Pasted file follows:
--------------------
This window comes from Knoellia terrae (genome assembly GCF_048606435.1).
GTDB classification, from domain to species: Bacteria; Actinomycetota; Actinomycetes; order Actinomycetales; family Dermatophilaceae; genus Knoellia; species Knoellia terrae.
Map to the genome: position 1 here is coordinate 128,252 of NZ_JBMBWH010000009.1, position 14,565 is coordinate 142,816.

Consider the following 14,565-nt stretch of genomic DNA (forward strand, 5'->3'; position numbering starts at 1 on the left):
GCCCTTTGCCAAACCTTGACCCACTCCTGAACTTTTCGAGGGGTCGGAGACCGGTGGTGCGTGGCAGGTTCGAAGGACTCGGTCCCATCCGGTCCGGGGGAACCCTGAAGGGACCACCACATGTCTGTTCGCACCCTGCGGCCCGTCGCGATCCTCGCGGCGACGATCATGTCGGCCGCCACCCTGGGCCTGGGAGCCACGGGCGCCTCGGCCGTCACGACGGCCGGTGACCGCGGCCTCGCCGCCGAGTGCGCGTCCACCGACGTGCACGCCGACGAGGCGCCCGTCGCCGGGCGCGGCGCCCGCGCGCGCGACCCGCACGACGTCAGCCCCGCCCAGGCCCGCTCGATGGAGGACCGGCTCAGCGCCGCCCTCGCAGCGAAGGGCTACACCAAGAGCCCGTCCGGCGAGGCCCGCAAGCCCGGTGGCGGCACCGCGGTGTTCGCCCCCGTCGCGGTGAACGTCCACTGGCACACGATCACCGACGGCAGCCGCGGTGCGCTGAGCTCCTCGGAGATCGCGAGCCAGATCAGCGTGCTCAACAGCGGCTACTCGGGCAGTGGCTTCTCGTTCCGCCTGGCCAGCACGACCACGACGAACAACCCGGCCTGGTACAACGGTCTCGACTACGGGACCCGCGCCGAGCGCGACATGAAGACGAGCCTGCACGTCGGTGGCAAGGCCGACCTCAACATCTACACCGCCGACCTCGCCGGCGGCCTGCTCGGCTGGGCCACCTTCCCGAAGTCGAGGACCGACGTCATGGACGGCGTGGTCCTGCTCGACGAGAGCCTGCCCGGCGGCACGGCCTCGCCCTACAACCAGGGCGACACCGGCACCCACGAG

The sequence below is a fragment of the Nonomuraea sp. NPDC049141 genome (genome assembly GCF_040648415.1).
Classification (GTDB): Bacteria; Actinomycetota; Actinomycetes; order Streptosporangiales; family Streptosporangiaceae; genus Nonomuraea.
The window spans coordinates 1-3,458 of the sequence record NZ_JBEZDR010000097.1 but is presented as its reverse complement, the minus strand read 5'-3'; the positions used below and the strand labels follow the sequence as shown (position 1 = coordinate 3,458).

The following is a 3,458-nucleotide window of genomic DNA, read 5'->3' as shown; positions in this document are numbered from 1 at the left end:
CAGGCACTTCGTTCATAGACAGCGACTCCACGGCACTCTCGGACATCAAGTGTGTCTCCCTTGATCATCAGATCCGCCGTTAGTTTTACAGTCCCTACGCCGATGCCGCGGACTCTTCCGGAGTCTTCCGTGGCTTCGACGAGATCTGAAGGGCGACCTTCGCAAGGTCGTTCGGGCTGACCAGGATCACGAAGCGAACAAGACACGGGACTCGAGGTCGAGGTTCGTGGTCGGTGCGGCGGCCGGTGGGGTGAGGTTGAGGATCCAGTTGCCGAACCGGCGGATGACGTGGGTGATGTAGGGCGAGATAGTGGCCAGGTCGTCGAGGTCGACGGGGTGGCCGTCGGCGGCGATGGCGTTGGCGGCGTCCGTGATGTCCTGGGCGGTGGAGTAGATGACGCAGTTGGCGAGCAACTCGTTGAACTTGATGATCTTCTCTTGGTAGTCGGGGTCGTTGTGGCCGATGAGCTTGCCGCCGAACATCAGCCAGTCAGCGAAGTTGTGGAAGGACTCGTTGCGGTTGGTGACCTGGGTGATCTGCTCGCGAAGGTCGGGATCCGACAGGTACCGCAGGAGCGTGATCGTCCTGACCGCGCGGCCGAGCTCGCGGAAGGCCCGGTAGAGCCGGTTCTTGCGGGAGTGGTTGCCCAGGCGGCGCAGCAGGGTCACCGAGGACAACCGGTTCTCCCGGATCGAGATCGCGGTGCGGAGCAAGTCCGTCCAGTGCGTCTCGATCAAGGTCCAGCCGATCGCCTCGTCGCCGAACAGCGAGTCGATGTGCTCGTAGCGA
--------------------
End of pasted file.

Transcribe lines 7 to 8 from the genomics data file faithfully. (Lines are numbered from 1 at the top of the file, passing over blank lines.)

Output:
Classification (GTDB): Bacteria; Actinomycetota; Actinomycetes; order Streptosporangiales; family Streptosporangiaceae; genus Nonomuraea.
The window spans coordinates 1-3,458 of the sequence record NZ_JBEZDR010000097.1 but is presented as its reverse complement, the minus strand read 5'-3'; the positions used below and the strand labels follow the sequence as shown (position 1 = coordinate 3,458).